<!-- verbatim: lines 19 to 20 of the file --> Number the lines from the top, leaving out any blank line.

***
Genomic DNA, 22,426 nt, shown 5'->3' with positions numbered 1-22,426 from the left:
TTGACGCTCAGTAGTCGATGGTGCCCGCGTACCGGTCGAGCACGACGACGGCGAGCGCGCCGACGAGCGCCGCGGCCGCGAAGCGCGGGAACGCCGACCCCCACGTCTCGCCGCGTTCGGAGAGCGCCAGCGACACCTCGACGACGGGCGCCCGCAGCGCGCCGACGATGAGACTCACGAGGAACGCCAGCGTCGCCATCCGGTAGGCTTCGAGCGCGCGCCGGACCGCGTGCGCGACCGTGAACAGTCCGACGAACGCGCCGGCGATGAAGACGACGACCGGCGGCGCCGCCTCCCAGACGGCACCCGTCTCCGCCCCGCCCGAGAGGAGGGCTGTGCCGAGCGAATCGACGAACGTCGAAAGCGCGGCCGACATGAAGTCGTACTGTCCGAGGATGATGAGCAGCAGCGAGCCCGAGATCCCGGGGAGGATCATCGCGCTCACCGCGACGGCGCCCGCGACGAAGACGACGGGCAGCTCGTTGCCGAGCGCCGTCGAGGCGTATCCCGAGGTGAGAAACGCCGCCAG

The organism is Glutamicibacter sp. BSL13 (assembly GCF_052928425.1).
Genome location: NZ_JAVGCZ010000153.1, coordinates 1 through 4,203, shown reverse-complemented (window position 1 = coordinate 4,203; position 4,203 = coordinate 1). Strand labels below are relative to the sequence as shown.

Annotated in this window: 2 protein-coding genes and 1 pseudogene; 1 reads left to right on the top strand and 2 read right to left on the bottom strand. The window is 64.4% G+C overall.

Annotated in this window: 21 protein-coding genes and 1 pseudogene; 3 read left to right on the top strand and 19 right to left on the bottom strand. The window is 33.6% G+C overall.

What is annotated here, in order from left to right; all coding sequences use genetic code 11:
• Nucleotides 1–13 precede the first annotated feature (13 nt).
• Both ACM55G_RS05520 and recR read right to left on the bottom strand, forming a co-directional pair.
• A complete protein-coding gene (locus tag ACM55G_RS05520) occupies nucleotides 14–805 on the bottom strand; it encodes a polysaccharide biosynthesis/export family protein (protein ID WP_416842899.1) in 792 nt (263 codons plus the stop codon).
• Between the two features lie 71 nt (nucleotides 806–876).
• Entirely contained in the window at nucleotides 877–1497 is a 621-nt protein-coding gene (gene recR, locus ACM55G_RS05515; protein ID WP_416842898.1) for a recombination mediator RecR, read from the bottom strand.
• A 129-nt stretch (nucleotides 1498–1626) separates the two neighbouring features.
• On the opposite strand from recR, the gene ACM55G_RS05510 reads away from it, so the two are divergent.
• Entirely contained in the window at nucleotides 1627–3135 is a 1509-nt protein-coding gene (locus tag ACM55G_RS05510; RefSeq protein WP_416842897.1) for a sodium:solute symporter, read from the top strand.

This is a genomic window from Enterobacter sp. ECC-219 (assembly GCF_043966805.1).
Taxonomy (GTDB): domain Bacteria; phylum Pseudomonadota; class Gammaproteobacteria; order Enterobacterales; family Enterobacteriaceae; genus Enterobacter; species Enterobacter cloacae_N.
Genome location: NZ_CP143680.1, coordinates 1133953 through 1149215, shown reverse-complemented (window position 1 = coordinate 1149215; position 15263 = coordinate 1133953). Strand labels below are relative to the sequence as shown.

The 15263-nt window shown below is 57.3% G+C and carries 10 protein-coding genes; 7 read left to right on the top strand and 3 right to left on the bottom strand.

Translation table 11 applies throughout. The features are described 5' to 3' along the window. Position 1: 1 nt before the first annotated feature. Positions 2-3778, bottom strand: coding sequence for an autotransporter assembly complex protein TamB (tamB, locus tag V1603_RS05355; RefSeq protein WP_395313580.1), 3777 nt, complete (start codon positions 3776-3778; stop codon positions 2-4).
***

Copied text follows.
The 15263-nt window shown below is 57.3% G+C and carries 10 protein-coding genes; 7 read left to right on the top strand and 3 right to left on the bottom strand.

Translation table 11 applies throughout. The features are described 5' to 3' along the window. Position 1: 1 nt before the first annotated feature. Positions 2-3778, bottom strand: coding sequence for an autotransporter assembly complex protein TamB (tamB, locus tag V1603_RS05355; RefSeq protein WP_395313580.1), 3777 nt, complete (start codon positions 3776-3778; stop codon positions 2-4).